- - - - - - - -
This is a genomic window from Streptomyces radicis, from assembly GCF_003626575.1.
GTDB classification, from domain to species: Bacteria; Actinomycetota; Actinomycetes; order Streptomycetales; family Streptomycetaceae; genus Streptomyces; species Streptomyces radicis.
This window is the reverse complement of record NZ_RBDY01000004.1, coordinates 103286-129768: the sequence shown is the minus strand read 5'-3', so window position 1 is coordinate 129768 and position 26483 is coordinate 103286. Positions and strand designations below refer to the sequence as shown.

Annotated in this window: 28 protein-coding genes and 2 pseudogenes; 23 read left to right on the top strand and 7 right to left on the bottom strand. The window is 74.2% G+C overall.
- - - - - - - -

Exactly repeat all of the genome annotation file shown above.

This is a genomic window from Streptomyces radicis, from assembly GCF_003626575.1.
GTDB classification, from domain to species: Bacteria; Actinomycetota; Actinomycetes; order Streptomycetales; family Streptomycetaceae; genus Streptomyces; species Streptomyces radicis.
This window is the reverse complement of record NZ_RBDY01000004.1, coordinates 103286-129768: the sequence shown is the minus strand read 5'-3', so window position 1 is coordinate 129768 and position 26483 is coordinate 103286. Positions and strand designations below refer to the sequence as shown.

Annotated in this window: 28 protein-coding genes and 2 pseudogenes; 23 read left to right on the top strand and 7 right to left on the bottom strand. The window is 74.2% G+C overall.